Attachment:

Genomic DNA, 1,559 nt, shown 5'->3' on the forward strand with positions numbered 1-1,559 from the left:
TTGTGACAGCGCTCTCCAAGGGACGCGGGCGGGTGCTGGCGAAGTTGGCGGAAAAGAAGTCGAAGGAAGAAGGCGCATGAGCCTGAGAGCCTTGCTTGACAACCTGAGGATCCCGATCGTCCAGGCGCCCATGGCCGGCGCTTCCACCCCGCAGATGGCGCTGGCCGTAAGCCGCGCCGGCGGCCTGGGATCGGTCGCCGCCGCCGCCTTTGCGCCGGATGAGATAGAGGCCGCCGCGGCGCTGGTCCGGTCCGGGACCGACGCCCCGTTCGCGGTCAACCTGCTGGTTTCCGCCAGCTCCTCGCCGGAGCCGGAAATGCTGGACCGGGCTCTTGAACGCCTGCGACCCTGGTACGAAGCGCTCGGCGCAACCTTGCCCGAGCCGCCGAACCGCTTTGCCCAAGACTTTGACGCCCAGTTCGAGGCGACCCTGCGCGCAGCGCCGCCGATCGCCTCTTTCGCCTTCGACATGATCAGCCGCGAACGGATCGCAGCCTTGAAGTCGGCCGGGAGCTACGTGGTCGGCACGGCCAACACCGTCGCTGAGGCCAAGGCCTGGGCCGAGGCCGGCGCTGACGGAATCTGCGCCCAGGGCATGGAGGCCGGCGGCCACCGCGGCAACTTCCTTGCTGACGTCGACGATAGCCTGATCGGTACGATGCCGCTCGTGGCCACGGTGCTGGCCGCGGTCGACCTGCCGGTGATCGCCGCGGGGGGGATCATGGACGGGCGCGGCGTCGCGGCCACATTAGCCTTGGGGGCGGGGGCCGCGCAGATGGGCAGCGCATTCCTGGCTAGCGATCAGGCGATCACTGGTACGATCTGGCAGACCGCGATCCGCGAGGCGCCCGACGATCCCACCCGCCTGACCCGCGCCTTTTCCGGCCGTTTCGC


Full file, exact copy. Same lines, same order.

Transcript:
Genomic DNA, 1,559 nt, shown 5'->3' on the forward strand with positions numbered 1-1,559 from the left:
TTGTGACAGCGCTCTCCAAGGGACGCGGGCGGGTGCTGGCGAAGTTGGCGGAAAAGAAGTCGAAGGAAGAAGGCGCATGAGCCTGAGAGCCTTGCTTGACAACCTGAGGATCCCGATCGTCCAGGCGCCCATGGCCGGCGCTTCCACCCCGCAGATGGCGCTGGCCGTAAGCCGCGCCGGCGGCCTGGGATCGGTCGCCGCCGCCGCCTTTGCGCCGGATGAGATAGAGGCCGCCGCGGCGCTGGTCCGGTCCGGGACCGACGCCCCGTTCGCGGTCAACCTGCTGGTTTCCGCCAGCTCCTCGCCGGAGCCGGAAATGCTGGACCGGGCTCTTGAACGCCTGCGACCCTGGTACGAAGCGCTCGGCGCAACCTTGCCCGAGCCGCCGAACCGCTTTGCCCAAGACTTTGACGCCCAGTTCGAGGCGACCCTGCGCGCAGCGCCGCCGATCGCCTCTTTCGCCTTCGACATGATCAGCCGCGAACGGATCGCAGCCTTGAAGTCGGCCGGGAGCTACGTGGTCGGCACGGCCAACACCGTCGCTGAGGCCAAGGCCTGGGCCGAGGCCGGCGCTGACGGAATCTGCGCCCAGGGCATGGAGGCCGGCGGCCACCGCGGCAACTTCCTTGCTGACGTCGACGATAGCCTGATCGGTACGATGCCGCTCGTGGCCACGGTGCTGGCCGCGGTCGACCTGCCGGTGATCGCCGCGGGGGGGATCATGGACGGGCGCGGCGTCGCGGCCACATTAGCCTTGGGGGCGGGGGCCGCGCAGATGGGCAGCGCATTCCTGGCTAGCGATCAGGCGATCACTGGTACGATCTGGCAGACCGCGATCCGCGAGGCGCCCGACGATCCCACCCGCCTGACCCGCGCCTTTTCCGGCCGTTTCGC